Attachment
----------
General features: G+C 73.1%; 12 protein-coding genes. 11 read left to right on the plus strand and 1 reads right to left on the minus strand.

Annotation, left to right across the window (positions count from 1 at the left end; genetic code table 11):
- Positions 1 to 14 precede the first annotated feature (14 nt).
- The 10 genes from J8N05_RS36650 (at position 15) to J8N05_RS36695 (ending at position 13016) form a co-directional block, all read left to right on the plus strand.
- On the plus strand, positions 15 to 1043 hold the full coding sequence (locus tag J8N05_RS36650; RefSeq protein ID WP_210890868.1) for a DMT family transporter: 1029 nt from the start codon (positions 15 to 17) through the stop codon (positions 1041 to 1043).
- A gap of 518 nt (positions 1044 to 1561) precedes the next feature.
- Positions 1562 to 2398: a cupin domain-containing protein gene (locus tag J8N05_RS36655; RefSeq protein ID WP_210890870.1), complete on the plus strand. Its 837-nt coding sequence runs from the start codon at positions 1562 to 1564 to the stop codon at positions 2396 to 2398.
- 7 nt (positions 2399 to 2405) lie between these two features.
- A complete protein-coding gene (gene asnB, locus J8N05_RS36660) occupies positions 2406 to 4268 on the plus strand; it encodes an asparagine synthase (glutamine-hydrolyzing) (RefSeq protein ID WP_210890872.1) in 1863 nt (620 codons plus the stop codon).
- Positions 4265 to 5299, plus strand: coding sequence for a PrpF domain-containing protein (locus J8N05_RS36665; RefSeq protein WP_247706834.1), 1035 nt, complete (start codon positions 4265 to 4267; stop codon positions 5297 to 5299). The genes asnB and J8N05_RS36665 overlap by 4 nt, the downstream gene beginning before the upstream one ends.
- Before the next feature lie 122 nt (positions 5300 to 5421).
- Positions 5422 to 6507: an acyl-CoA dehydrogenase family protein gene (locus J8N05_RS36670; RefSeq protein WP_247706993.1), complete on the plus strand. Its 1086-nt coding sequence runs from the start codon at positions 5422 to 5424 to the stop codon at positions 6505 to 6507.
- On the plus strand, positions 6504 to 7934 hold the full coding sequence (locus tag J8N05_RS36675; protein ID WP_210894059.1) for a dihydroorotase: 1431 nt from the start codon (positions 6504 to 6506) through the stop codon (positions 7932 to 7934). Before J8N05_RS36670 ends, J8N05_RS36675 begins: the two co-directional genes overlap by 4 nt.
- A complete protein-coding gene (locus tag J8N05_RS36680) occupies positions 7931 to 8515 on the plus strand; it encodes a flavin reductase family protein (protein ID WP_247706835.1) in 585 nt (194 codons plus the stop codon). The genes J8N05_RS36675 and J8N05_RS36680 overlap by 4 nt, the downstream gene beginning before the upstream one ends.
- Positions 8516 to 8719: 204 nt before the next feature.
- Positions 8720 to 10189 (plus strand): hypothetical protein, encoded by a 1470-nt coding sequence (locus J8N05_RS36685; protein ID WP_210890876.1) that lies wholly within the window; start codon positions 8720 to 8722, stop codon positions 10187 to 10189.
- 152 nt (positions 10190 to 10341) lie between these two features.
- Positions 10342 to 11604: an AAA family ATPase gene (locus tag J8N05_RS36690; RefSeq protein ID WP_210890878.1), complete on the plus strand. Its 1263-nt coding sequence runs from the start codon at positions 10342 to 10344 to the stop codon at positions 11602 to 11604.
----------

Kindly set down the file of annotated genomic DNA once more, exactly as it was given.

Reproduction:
General features: G+C 73.1%; 12 protein-coding genes. 11 read left to right on the plus strand and 1 reads right to left on the minus strand.

Annotation, left to right across the window (positions count from 1 at the left end; genetic code table 11):
- Positions 1 to 14 precede the first annotated feature (14 nt).
- The 10 genes from J8N05_RS36650 (at position 15) to J8N05_RS36695 (ending at position 13016) form a co-directional block, all read left to right on the plus strand.
- On the plus strand, positions 15 to 1043 hold the full coding sequence (locus tag J8N05_RS36650; RefSeq protein ID WP_210890868.1) for a DMT family transporter: 1029 nt from the start codon (positions 15 to 17) through the stop codon (positions 1041 to 1043).
- A gap of 518 nt (positions 1044 to 1561) precedes the next feature.
- Positions 1562 to 2398: a cupin domain-containing protein gene (locus tag J8N05_RS36655; RefSeq protein ID WP_210890870.1), complete on the plus strand. Its 837-nt coding sequence runs from the start codon at positions 1562 to 1564 to the stop codon at positions 2396 to 2398.
- 7 nt (positions 2399 to 2405) lie between these two features.
- A complete protein-coding gene (gene asnB, locus J8N05_RS36660) occupies positions 2406 to 4268 on the plus strand; it encodes an asparagine synthase (glutamine-hydrolyzing) (RefSeq protein ID WP_210890872.1) in 1863 nt (620 codons plus the stop codon).
- Positions 4265 to 5299, plus strand: coding sequence for a PrpF domain-containing protein (locus J8N05_RS36665; RefSeq protein WP_247706834.1), 1035 nt, complete (start codon positions 4265 to 4267; stop codon positions 5297 to 5299). The genes asnB and J8N05_RS36665 overlap by 4 nt, the downstream gene beginning before the upstream one ends.
- Before the next feature lie 122 nt (positions 5300 to 5421).
- Positions 5422 to 6507: an acyl-CoA dehydrogenase family protein gene (locus J8N05_RS36670; RefSeq protein WP_247706993.1), complete on the plus strand. Its 1086-nt coding sequence runs from the start codon at positions 5422 to 5424 to the stop codon at positions 6505 to 6507.
- On the plus strand, positions 6504 to 7934 hold the full coding sequence (locus tag J8N05_RS36675; protein ID WP_210894059.1) for a dihydroorotase: 1431 nt from the start codon (positions 6504 to 6506) through the stop codon (positions 7932 to 7934). Before J8N05_RS36670 ends, J8N05_RS36675 begins: the two co-directional genes overlap by 4 nt.
- A complete protein-coding gene (locus tag J8N05_RS36680) occupies positions 7931 to 8515 on the plus strand; it encodes a flavin reductase family protein (protein ID WP_247706835.1) in 585 nt (194 codons plus the stop codon). The genes J8N05_RS36675 and J8N05_RS36680 overlap by 4 nt, the downstream gene beginning before the upstream one ends.
- Positions 8516 to 8719: 204 nt before the next feature.
- Positions 8720 to 10189 (plus strand): hypothetical protein, encoded by a 1470-nt coding sequence (locus J8N05_RS36685; protein ID WP_210890876.1) that lies wholly within the window; start codon positions 8720 to 8722, stop codon positions 10187 to 10189.
- 152 nt (positions 10190 to 10341) lie between these two features.
- Positions 10342 to 11604: an AAA family ATPase gene (locus tag J8N05_RS36690; RefSeq protein ID WP_210890878.1), complete on the plus strand. Its 1263-nt coding sequence runs from the start codon at positions 10342 to 10344 to the stop codon at positions 11602 to 11604.